My t-shirt choice several weeks ago stirred some unexpected controversy amongst my student affairs friends. The Division of Student Affairs and Enrollment Management at Indiana University South Bend, where I work, implemented “Wear IU Wednesdays” during the fall semester, encouraging staff to wear their Indiana University gear to improve morale and show school spirit. I wore a crimson t-shirt with the iconic pitchfork IU logo on what happened to also be the day of the IU/Purdue game, arguably the biggest basketball rivalry in the state. While at lunch off campus, a man wearing a Purdue shirt approached me and attempted to engage with me in some friendly banter about the game. I laughed apologetically, telling him I had no real vested interest in the outcome of that evening’s game.
When I recounted the story on my Facebook status later, I was surprised by the reaction it received from one or two people. I was openly chastised for not supporting Indiana University athletics, which made me question what the role of a student affairs professional is in this realm. My position is – and continues to be – that I can support university athletics without necessarily calling myself a fan. Of course, my current situation is complicated by my working at a regional campus of a larger university system. We have our own athletic teams on each campus, which is why I have no allegiance to IU Bloomington and Hoosier athletics.
It is on this campus that I work to foster a culture of spirit and tradition. It is here that I collaborate with athletics to increase attendance at games and boost school identity and pride. While I would never say anything disparaging about Indiana University Bloomington’s athletic teams, the opportunity for my students or me to attend one of their games is rare as our campus is a four hour drive from Bloomington. We push our students and staff to identify as Titans, not Hoosiers. We acknowledge being part of the same system and our school colors are a variation of Indiana University Bloomington’s (as are each of the regional campus’ colors).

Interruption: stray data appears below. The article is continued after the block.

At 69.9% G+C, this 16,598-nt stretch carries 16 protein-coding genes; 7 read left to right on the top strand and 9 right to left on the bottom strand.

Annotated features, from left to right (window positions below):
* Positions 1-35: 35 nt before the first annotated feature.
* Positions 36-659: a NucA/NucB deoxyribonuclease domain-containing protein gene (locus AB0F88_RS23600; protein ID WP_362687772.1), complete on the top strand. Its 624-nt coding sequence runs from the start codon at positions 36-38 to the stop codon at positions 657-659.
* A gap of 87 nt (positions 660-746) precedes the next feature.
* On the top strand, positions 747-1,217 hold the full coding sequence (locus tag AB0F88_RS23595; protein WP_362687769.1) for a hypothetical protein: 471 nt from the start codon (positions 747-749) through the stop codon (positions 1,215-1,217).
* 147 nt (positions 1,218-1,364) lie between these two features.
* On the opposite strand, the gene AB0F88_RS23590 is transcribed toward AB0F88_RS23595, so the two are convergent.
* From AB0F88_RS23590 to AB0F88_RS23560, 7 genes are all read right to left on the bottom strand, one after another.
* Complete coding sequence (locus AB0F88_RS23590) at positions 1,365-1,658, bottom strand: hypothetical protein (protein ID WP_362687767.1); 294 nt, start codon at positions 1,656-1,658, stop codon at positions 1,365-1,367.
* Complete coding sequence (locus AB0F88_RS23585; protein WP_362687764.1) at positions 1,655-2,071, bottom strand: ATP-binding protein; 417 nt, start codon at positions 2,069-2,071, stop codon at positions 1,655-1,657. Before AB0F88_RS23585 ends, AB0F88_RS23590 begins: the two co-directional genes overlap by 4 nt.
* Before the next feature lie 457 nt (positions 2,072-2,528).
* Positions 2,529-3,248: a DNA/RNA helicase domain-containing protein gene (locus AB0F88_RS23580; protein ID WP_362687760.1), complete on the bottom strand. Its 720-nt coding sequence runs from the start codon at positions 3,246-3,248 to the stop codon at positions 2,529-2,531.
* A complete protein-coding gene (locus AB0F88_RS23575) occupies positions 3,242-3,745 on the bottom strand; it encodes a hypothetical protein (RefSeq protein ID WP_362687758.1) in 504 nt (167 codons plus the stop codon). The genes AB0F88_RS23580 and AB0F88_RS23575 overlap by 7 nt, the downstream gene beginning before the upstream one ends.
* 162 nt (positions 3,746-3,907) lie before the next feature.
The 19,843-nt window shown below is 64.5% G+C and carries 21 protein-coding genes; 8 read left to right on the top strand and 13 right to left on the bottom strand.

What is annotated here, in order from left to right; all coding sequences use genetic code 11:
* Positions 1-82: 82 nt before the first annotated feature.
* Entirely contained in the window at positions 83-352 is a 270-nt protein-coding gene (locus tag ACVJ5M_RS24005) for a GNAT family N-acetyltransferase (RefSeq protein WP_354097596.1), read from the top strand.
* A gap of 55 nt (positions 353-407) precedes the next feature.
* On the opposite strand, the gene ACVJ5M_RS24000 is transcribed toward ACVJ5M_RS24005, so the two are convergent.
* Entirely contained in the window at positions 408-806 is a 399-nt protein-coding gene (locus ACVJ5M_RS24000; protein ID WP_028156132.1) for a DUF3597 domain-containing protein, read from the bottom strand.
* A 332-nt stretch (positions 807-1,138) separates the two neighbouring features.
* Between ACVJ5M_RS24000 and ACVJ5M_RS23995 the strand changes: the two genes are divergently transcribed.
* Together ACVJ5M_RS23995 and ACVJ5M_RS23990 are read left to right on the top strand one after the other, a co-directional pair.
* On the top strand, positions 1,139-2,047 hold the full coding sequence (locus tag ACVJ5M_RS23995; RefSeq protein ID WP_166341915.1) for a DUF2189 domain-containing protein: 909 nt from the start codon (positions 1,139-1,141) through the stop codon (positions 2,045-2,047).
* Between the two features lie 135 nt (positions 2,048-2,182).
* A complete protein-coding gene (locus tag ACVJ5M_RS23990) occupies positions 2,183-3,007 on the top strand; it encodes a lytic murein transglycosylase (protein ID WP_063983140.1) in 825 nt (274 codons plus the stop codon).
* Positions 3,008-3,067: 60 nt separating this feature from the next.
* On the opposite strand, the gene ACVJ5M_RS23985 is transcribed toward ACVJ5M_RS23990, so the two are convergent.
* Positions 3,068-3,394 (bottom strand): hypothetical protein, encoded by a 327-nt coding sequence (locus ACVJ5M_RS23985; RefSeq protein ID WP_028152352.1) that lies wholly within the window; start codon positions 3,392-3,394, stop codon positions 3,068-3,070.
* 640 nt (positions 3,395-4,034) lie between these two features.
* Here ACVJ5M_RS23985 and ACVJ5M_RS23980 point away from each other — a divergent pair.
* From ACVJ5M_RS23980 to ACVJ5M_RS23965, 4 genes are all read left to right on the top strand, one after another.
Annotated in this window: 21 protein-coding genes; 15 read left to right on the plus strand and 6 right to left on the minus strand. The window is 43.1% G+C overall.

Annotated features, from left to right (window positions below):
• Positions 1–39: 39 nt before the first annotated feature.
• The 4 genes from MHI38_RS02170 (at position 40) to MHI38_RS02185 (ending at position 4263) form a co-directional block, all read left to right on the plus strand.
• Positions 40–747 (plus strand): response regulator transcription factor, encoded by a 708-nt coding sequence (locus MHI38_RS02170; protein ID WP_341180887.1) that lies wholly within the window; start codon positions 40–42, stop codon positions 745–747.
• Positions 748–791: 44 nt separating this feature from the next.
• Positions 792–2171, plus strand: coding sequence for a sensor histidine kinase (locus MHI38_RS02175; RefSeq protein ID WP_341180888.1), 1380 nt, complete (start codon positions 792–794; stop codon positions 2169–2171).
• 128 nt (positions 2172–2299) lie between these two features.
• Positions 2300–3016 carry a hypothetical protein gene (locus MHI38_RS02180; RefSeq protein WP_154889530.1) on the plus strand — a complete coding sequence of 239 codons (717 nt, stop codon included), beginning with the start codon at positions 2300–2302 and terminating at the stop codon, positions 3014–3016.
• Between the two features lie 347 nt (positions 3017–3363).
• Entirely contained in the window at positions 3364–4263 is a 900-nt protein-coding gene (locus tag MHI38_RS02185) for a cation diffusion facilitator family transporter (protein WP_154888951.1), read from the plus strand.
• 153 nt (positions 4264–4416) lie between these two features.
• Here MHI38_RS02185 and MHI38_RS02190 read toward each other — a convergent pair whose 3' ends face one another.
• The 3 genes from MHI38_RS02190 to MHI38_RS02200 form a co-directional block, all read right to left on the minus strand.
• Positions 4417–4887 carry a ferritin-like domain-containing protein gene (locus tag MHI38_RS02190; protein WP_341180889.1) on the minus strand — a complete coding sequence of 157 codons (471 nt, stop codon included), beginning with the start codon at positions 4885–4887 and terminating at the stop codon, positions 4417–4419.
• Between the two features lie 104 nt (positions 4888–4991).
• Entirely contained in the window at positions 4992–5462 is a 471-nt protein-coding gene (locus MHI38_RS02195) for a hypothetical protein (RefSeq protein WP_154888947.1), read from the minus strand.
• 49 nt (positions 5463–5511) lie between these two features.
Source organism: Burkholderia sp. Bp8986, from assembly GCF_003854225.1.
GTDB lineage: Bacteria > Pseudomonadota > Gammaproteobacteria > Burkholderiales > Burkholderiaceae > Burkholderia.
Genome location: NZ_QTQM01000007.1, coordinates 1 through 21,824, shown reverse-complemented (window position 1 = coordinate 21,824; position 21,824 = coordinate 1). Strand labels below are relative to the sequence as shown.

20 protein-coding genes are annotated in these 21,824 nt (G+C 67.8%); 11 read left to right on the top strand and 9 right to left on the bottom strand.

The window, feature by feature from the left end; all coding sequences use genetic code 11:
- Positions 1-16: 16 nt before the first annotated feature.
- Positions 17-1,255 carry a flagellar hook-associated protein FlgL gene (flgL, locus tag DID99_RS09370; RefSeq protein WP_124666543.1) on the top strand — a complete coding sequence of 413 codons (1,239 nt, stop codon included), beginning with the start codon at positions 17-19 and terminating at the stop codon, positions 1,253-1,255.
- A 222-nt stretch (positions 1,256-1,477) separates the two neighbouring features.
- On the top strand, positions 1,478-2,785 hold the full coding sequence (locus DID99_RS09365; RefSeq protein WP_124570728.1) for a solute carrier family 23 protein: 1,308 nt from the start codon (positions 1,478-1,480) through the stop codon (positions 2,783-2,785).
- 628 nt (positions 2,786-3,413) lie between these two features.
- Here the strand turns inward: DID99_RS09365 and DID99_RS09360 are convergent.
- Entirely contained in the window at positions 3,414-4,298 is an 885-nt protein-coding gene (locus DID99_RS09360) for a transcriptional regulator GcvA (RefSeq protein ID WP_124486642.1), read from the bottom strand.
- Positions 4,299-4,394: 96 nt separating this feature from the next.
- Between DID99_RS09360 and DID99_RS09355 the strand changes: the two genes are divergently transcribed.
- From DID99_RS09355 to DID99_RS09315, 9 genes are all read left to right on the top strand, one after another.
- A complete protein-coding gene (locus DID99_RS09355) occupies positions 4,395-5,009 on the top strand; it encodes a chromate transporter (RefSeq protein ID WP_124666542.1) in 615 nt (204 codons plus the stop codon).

At my previous institution, I attended a significant number of athletic events to support students who were involved as competing athletes, cheerleaders or dance team members, as well as members of the pep band, involved with the technological side of game production, or spearheading the student spirit section. I see my job as supporting my students, not specifically athletics. It is for that reason I also attend campus lectures, plays, musical performances, read the weekly newspaper and more. While I certainly check in with news in Bloomington from time to time, this campus is where my heart is invested because it is where my students are, who are the heart of my work.
What role do you think student affairs professionals should play in supporting university athletics or other activities? Does being at a regional campus in a bigger system change that role?